On June 11, 2014, China’s State Administration for Industry and Commerce (SAIC) released the latest draft  of regulations designed to implement the Anti-Monopoly Law (AML) with respect to intellectual property rights—Rules of the Administration of Industry and Commerce on the Prohibition of Abuses of Intellectual Property Rights for the Purposes of Eliminating or Restricting Competition (Rules), to solicit public opinions. The Rules describe the authority’s enforcement policies, criteria of proof, and types of acceptable evidence in its analysis of suspected anti-competitive conduct involving IPR. The period of calling for public opinions will expire on July 10, 2014.
China is the world’s fastest-growing market for licensed goods. According to figures published by the International Licensing Industry Merchandisers’ Association, the Chinese licensing market grew from US$1.1 billion in 2005 to US$3.9billion in 2010, marking a 25% year-on-year growth. China has strengthened its commitment to R&D to support the government’s drive towards indigenous innovation. China has already been outdoing the U.S. in terms of patent and utility model filings since 2011. This has set China in fourth place in the table of Patent Cooperation Treaty (PCT) applications in 2012, with an overall share of 9.65%.
Nevertheless, these spectacular numbers do not mirror reality. While ZTE and Huawei occupied first and fourth place in the table of PCT filings in 2012 by the company, there were no other Chinese companies in the top 50.Moreover, it is reported that having been long exploited by powerful foreign patent holders, the average profit rate of the Chinese handset makers is merely 0.3% . The reality is that China remains heavily reliant on imported IP. According to Thomson Reuters, in 2012, China had are cord deficit in royalties and other license fees of nearly US$17 billion.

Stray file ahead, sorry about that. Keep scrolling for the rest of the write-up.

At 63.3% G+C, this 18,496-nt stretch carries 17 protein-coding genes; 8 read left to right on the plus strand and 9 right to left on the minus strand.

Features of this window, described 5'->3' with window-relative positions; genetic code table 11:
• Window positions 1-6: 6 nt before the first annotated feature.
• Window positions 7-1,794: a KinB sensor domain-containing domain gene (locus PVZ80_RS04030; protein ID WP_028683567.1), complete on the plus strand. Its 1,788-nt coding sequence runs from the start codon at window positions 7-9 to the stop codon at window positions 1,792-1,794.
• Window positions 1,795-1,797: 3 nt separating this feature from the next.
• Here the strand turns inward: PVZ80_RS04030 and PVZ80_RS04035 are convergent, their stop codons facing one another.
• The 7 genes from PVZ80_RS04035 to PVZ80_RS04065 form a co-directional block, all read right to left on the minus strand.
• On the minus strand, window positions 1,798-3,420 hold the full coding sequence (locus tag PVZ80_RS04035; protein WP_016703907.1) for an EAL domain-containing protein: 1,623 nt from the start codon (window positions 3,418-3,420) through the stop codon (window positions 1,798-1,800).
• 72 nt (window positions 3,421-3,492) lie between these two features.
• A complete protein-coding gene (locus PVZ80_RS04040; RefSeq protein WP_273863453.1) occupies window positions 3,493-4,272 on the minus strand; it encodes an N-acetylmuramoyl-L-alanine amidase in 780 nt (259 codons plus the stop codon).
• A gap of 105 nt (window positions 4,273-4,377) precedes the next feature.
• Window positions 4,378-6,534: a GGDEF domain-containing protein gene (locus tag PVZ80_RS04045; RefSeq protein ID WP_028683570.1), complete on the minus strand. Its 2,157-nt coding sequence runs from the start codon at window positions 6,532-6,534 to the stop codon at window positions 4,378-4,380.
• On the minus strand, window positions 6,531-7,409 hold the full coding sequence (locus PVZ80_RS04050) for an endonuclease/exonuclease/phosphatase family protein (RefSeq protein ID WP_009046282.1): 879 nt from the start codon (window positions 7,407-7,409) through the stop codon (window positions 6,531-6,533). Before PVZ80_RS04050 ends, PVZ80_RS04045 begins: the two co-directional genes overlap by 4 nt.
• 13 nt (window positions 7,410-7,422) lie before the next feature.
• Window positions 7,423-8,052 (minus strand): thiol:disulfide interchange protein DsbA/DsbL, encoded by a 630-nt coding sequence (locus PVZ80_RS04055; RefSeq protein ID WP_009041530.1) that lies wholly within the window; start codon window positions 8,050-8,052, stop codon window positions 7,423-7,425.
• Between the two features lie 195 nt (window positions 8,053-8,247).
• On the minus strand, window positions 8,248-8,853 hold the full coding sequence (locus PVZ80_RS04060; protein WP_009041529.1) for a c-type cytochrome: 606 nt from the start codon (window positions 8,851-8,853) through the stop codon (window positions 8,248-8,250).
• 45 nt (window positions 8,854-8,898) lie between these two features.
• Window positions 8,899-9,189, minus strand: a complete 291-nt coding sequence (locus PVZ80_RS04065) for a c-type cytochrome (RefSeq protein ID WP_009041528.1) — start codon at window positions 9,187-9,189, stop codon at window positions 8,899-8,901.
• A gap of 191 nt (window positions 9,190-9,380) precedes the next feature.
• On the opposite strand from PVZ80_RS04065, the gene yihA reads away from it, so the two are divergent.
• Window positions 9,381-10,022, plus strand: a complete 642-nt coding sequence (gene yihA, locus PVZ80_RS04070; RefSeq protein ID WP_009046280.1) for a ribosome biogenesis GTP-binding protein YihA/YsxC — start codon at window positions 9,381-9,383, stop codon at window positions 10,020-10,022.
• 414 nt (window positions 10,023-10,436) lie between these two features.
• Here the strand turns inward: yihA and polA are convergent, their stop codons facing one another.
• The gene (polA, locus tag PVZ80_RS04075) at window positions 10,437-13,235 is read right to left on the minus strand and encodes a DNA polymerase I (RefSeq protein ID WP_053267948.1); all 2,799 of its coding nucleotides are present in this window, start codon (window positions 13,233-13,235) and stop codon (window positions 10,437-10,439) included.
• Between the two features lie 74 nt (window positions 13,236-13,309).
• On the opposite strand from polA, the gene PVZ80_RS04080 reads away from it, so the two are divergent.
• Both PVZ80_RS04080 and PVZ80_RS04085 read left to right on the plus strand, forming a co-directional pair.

Against foresaid backdrop, the SAIC came up with the first draft of the IP Enforcement Rules in 2009 in the form of non-binding guidelines. However, the agency decided to switch to making Rules in March 2013，because the SAIC admitted, in its explanations about drafting the antitrust regulations for IP, that given the brevity of antitrust enforcement exposure and the lack of experience in implanting the AML in the field of IP, the time is not right for full-blown and properly tailored antitrust guidelines for China.
The previous drafts of the regulations were widely circulated and have received wide-ranging comments from both Chinese and international stakeholders, including relevant agencies of the central government, foreign antitrust enforcement agencies, well-known Chinese and foreign handset makers, and major patent holding companies.
After rounds of modifications and soliciting comments, the present draft of the Rules seeks to make clear the following points:
To begin with, the essential goal of prohibiting business operators from restricting and eliminating competition is to protect competition and incentivize innovation, which means that the exercise of IPR is not antithetical to the AML at all. Article 6reads that IPR may be a factor in determining whether an enterprise is dominant, but dominance will not be presumed solely based on IPR ownership
Secondly, business operators are barred from reaching monopoly agreements during the course of enforcing IPR.